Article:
Breath test could possibly diagnose colorectal cancer

December 5, 2012

A new study published in BJS has demonstrated for the first time that a simple breath analysis could be used for colorectal cancer screening. The study is part of the "Improving Outcomes in Gastrointestinal Cancer" supplement.

has different metabolism compared to normal healthy cells and produces some substances which can be detected in the breath of these patients. Analysis of the (VOCs) linked to cancer is a new frontier in cancer screening.

Led by Donato F. Altomare, MD, of the Department of Emergency and at the University Aldo Moro of Bari, researchers collected exhaled breath from 37 patients with colorectal cancer and 41 healthy controls which was processed offline to evaluate the VOC profile. VOCs of interest had been identified and selected, and VOC patterns able to discriminate patients from controls set up.

A probabilistic neural network (PNN) was used to identify the pattern of VOCs that better discriminated between the two groups.

Results showed that patients with colorectal cancer have a different selective VOC pattern compared with healthy controls, based on analysis of 15 of 58 specific compounds in exhaled breath samples.

The PNN in this study was able to discriminate patients with colorectal cancer with an accuracy of over 75%, with the model correctly assigning 19 patients.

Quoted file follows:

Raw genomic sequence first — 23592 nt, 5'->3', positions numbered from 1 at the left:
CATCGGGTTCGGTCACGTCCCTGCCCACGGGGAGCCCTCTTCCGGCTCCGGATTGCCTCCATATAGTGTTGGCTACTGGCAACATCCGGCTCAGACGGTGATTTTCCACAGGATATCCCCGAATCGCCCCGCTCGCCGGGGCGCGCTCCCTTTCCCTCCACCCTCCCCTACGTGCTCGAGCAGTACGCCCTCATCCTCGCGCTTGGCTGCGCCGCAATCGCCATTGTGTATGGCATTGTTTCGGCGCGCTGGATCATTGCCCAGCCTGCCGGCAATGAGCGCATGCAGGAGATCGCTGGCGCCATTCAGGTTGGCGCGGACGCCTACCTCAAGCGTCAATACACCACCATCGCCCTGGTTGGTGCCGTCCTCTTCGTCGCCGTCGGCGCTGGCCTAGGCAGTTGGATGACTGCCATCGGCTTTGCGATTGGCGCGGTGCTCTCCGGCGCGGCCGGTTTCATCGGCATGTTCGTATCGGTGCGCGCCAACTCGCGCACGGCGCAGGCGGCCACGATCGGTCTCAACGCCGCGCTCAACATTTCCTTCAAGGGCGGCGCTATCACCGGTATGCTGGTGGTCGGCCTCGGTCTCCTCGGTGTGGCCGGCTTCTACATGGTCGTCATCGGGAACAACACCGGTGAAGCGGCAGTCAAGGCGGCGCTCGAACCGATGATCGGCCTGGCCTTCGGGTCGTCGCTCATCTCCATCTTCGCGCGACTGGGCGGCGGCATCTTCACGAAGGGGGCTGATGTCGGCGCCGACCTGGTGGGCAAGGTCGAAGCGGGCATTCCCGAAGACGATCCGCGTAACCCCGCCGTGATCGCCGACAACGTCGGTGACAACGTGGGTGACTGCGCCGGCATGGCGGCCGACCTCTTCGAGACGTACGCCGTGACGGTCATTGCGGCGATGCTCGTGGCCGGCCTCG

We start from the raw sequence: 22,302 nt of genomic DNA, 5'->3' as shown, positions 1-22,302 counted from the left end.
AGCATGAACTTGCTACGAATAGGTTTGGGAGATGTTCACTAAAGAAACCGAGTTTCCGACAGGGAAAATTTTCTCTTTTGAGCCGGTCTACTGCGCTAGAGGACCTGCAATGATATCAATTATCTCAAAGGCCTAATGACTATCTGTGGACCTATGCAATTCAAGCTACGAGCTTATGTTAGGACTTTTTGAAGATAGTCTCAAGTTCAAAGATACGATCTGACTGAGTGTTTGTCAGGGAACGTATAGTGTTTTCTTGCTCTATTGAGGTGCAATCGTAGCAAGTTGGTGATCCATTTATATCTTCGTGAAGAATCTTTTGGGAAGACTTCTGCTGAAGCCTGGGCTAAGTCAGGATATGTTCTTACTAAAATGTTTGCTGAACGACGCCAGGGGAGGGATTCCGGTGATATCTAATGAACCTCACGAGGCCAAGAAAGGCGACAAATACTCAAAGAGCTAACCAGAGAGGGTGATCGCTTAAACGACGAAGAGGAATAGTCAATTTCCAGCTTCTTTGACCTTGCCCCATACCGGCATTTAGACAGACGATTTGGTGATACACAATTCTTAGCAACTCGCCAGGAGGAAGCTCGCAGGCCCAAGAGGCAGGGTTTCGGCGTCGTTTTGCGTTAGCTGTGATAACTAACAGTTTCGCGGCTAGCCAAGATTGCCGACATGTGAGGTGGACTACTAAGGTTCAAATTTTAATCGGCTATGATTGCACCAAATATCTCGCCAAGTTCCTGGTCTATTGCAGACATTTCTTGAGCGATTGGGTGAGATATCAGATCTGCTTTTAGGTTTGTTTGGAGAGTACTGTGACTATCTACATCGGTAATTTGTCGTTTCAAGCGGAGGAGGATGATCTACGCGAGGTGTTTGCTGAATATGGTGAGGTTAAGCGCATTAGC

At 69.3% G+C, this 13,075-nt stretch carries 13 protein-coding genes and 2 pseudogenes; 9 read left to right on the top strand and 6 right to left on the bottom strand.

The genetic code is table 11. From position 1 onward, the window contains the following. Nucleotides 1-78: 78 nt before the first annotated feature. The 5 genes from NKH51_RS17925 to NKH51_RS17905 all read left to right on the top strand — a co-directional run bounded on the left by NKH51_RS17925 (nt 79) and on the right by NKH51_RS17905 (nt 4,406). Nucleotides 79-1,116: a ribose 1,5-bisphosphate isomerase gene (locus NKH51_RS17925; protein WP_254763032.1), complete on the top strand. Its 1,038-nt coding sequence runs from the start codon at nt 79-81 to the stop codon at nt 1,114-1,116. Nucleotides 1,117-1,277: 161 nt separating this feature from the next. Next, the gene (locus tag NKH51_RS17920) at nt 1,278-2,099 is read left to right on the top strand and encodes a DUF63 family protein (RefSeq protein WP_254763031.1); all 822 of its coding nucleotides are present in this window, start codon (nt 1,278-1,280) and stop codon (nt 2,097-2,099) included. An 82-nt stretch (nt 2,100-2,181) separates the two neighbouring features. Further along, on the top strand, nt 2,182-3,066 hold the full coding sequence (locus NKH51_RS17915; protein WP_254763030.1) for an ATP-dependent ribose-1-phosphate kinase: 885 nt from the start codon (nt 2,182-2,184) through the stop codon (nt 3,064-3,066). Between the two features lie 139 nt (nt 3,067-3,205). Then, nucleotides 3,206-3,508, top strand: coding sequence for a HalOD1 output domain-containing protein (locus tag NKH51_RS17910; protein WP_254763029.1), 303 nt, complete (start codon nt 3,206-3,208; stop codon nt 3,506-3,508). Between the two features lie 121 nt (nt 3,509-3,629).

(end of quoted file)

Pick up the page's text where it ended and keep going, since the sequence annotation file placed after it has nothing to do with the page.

"The technique of breath sampling is very easy and non-invasive, although the method is still in the early phase of development," Altomare notes. "Our study's findings provide further support for the value of breath testing as a screening tool."

Explore further: Sniffer dogs can be used to detect lung cancer

More information: Altomare et al. Exhaled Volatile Organic Compounds Identify Patients with Colorectal Cancer. BJS. DOI: 10.1002/bjs.8942 http://doi.wiley.com/10.1002/bjs.8942

Related Stories

Trial seeks to sniff out lung cancer

June 19, 2012

Cancer smells different. Past research has shown that dogs can detect lung cancer in a person’s breath with great accuracy. But dogs are  tricky to use as a diagnostic tool; what does it mean when a dog barks once ...

Recommended for you

Researchers thwart cancer cells by triggering 'virus alert'

August 27, 2015

Working with human cancer cell lines and mice, researchers at the Johns Hopkins Kimmel Cancer Center and elsewhere have found a way to trigger a type of immune system "virus alert" that may one day boost cancer patients' ...

0 comments

Please sign in to add a comment. Registration is free, and takes less than a minute. Read more

Click here to reset your password.
Sign in to get notified via email when new comments are made.